Studiocanal has nearly sold out Pierre Schoeller’s epic French Revolution drama “One Nation, One King” (“Un Peuple et son roi”) ahead of its world premiere in an out of competition slot at the Venice Film Festival.
Unfolding in 1789 Paris, “One Nation, One King” is told from the perspectives of revolutionaries and is headlined by a strong French cast including Gaspard Ulliel, Adèle Haenel and Louis Garrel. The film follows Françoise, a young washerwoman, and Basile, a drifter, who begin to fulfill a dream of emancipation in the newly formed assembly where they witness the creation of a new political system along with the working-class people of Paris.
Since introducing “One Nation, One King” to buyers at Berlin and at Cannes, Studiocanal has pre-sold the $20 million film to Spain (A Contracorriente), Japan (Kino Film), South Korea (Playlist), China (Shangai Jushi), Hong Kong (Edko), Greece (Seven), Portugal (Lusomundo), Benelux (Athena) and Switzerland (Frenetic). Other pre-sales were made for Taiwan (Moviecloud), Shaw (Singapore), Lebanon, Gulf (Salim Ramia), Hungary (Vertigo), CIS and Baltics (Pioner), Maghreb (Golden), New Caledonia (Trident), Reunion (Investment et Commerce), as well as airlines (Skeye).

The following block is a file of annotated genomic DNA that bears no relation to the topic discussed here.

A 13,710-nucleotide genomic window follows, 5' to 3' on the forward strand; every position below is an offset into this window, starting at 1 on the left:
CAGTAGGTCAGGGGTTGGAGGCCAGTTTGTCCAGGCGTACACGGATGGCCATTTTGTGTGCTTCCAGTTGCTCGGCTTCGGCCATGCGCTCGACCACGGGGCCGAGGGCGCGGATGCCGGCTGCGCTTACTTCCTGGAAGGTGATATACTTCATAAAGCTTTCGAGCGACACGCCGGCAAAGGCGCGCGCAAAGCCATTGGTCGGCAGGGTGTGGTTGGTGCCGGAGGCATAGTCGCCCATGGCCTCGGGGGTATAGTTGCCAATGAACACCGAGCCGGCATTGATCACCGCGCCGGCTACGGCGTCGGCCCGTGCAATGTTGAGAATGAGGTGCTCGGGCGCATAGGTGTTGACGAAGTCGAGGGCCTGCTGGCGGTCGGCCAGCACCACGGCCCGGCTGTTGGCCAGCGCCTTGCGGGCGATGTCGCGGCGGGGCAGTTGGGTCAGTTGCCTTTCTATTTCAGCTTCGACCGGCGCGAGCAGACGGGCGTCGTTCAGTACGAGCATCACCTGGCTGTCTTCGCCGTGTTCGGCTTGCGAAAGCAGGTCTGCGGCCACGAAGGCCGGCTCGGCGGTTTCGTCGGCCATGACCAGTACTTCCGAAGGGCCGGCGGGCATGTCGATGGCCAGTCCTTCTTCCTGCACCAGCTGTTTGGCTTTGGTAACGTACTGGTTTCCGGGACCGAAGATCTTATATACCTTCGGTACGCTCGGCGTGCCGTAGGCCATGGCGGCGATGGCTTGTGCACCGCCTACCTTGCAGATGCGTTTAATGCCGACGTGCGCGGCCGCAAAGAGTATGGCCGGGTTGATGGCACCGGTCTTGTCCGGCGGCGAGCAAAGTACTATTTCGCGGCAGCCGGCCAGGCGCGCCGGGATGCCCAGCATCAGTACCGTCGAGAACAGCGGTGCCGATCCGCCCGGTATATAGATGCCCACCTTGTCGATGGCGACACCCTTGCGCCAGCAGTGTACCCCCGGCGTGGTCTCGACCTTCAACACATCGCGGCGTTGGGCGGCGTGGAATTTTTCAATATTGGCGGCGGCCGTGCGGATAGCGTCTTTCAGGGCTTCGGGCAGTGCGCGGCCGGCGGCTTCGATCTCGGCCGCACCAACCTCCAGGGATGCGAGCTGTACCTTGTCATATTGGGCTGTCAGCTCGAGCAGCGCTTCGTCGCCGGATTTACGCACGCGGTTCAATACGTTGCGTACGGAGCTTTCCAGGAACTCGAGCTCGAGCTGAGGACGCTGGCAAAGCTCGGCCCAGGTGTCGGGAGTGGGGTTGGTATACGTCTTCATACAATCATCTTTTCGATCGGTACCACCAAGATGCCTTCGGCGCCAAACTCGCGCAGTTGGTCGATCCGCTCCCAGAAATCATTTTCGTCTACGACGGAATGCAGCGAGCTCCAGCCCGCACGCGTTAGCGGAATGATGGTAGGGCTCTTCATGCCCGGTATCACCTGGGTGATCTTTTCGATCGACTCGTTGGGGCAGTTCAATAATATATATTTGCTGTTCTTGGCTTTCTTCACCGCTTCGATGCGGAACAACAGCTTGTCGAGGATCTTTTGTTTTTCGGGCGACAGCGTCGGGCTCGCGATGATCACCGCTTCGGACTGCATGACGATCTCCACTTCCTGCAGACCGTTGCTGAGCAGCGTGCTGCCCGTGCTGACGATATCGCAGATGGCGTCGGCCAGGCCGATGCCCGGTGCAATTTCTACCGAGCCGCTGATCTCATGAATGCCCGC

“One Nation, One King” is produced by Denis Freyd at Archival 35, who is a longtime collaborator of Jean-Pierre and Luc Dardenne.
Studiocanal will release the film in France.
Anne Cherel, Studiocanal’s head of international sales, said her team was in discussions to close the U.S. and is hoping to sell the film to Italy following its Venice premiere.
“The fact that we have been able to widely pre-sell such an ambitious film about a historical chapter that’s been covered so many times underscores the originality of this film because it’s told for the first time through the eyes of revolutionaries,” said Cherel, adding that “One Nation, One King” is both smart and accessible, which is not the case of many historical films.
In his director’s statement, Schoeller said he was inspired to make a film about revolutionaries because “these people built their sovereignty, established new relations of equality, ordained new rights (…). They have things to tell us.”
The long-gestated film marks Schoeller’s follow up to “The Minister,” which explored France’s political world and premiered at Cannes where it won the FIPRESCI prize.